Excerpts from Jim Conrad's
Naturalist Newsletter

from the August 14, 2011 Newsletter issued from Mayan Beach Garden Inn 20 kms north of Mahahual, Quintana Roo, México

The other day along the road through the swampland between Mahahual and Sian Ka'an Biosphere Reserve I came upon a tree about 15 feet tall (4.5m) of a kind I'd never seen before. That day I savored taking my time getting to know its distinguishing features. You can see its three-inch-long leaves (8cm) and a branch-tip cluster of pea-size, white flowers below:

Spicewood, or Pale Lidflower, CALYPTRANTHES PALLENS, flowers & leaves

A white-petaled flower with its many stamens is shown below:

flower close-up of Spicewood, or Pale Lidflower, CALYPTRANTHES PALLENS

In the American tropics when you encounter a tree like this with opposite leaves (two leaves arising at each stem node) and the flowers containing many stamens, the first plant family you should think of should be the Myrtle Family, the Myrtaceae. If crushed leaves issue a strong, spicy aroma, that's confirmation that it's in the Myrtle Family. A crushed leaf of our tree did indeed emit a pleasant, spicy odor, and when I held a leaf against the sun I could see what's shown below:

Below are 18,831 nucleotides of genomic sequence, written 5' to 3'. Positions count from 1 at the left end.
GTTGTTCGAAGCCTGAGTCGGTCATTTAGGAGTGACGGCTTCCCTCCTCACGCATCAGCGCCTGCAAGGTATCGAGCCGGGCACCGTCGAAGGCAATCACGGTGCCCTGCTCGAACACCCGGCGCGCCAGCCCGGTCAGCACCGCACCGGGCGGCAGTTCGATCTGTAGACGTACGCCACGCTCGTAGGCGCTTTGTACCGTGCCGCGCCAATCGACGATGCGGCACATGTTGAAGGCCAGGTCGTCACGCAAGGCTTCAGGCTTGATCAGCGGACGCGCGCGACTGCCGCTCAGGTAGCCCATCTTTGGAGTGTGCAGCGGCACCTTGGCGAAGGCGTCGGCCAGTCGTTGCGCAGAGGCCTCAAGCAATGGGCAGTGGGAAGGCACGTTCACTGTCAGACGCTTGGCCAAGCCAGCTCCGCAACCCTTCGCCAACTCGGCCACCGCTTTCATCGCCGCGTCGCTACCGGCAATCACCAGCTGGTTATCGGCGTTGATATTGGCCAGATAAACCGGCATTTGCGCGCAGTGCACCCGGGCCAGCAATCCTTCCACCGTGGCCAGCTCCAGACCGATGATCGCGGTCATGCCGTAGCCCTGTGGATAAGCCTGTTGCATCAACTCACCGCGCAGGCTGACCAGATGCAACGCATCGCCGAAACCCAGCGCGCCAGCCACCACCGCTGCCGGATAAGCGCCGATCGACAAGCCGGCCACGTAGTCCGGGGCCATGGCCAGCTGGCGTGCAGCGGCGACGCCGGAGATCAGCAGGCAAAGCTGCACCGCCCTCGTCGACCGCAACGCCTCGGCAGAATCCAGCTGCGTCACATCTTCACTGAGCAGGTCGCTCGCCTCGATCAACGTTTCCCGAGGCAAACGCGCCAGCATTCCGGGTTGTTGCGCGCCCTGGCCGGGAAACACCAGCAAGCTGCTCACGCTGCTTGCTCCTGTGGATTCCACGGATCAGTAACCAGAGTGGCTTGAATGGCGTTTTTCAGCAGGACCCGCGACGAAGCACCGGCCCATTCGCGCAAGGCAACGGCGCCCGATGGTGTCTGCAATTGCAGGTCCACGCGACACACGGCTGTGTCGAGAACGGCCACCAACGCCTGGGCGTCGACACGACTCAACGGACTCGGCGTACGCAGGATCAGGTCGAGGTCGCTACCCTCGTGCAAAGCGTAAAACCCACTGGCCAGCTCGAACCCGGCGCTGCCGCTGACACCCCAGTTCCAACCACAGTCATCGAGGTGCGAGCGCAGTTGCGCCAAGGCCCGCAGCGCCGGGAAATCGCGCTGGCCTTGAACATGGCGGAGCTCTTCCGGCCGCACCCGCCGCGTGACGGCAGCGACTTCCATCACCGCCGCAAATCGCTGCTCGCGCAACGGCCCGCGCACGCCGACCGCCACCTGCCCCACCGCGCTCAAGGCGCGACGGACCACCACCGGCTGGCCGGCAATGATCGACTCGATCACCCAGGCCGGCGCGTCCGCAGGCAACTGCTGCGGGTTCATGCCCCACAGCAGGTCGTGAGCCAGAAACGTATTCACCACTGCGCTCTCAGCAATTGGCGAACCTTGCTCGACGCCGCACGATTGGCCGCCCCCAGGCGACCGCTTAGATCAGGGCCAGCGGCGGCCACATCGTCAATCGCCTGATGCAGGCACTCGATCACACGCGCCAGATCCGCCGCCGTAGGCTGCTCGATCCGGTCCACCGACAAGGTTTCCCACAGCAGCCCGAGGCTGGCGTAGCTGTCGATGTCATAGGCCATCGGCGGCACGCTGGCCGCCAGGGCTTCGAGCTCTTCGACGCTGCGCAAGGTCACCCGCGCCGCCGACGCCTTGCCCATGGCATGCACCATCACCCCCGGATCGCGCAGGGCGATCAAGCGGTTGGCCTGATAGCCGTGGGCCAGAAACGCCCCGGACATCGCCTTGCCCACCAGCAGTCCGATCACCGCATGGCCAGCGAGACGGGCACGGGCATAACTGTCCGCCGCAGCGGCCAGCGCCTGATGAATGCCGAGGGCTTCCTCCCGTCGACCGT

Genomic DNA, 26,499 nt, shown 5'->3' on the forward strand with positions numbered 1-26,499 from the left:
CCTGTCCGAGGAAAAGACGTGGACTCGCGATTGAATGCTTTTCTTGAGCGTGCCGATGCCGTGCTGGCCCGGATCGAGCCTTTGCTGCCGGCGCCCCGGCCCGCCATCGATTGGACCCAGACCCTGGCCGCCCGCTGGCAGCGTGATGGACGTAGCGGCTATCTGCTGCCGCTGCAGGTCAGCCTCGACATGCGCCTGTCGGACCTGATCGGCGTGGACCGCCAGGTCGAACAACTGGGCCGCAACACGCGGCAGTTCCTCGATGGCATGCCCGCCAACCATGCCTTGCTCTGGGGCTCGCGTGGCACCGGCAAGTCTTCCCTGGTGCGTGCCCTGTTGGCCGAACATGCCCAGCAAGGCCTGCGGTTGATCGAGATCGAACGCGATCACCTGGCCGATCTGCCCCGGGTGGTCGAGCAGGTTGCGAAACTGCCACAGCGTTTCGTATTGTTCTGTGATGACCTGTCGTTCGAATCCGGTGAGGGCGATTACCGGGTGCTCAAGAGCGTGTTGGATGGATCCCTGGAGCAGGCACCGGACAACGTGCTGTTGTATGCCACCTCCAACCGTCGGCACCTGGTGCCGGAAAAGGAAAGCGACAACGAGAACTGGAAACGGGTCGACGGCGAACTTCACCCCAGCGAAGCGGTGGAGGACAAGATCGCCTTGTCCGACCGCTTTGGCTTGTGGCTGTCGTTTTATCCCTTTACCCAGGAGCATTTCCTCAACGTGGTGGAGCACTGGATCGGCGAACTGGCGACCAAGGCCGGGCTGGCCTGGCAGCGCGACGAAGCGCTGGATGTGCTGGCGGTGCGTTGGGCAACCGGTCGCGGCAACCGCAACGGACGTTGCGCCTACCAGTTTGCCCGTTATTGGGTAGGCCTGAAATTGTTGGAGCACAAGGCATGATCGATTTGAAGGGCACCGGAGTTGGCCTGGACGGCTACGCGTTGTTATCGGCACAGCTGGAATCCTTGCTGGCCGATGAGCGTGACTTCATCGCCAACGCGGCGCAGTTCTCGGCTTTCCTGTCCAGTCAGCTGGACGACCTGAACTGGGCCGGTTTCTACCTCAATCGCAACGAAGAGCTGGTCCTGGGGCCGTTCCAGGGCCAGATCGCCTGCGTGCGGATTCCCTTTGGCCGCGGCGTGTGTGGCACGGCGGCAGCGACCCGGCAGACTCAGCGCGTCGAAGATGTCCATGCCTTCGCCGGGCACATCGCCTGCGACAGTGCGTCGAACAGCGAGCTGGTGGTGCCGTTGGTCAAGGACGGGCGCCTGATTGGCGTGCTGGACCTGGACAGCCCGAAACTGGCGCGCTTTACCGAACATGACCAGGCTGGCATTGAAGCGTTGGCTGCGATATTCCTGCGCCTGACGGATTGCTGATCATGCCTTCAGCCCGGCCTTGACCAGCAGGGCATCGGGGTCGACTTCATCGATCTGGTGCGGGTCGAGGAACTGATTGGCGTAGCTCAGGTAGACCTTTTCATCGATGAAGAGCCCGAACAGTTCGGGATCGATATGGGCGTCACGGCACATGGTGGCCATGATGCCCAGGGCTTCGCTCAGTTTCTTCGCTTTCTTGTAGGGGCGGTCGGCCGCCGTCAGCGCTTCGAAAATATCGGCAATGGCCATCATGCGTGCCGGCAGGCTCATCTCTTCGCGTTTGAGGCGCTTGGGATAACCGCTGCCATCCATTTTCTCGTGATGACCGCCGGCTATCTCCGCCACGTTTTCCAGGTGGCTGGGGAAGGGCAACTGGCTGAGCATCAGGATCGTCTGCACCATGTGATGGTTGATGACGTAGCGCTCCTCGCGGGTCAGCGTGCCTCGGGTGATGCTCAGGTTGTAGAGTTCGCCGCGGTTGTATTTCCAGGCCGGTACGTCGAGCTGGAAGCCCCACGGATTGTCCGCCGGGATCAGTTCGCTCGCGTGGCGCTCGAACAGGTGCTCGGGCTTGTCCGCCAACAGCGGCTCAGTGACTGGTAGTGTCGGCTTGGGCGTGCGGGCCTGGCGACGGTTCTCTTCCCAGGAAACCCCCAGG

oil glands in leaf of Spicewood, or Pale Lidflower, CALYPTRANTHES PALLENS

That image shows leaf veins running through a galaxy of glands embedded in a leaf, the glands filled with aromatic oils. When such leaves are crushed, the resulting fragrance comes from rupturing many of those tiny, oil-filled glands.

Once the family of a mystery plant is known it becomes much easier to identify it. There's a list of all flowering plants for our state of Quintana Roo, with the names organized by family, so by doing a Google image search on each Myrtle Family name on that list I didn't recognize, soon I figured out who our tree was:

It's CALYPTRANTHES PALLENS. Since the species also occurs in southern Florida, where it's a threatened specie, it bears English names such as Spicewood and Pale Lidflower. Other species also are called Spicewood, and "lidflower" doesn't befit such a pretty tree, so I'm just going to call this tree Calyptranthes.

Calyptranthes pallens is native from extreme southern Florida through the West Indies and Mexico well into Central America. In southern Florida's plant nurseries specializing in native plants, Calyptranthes frequently is sold.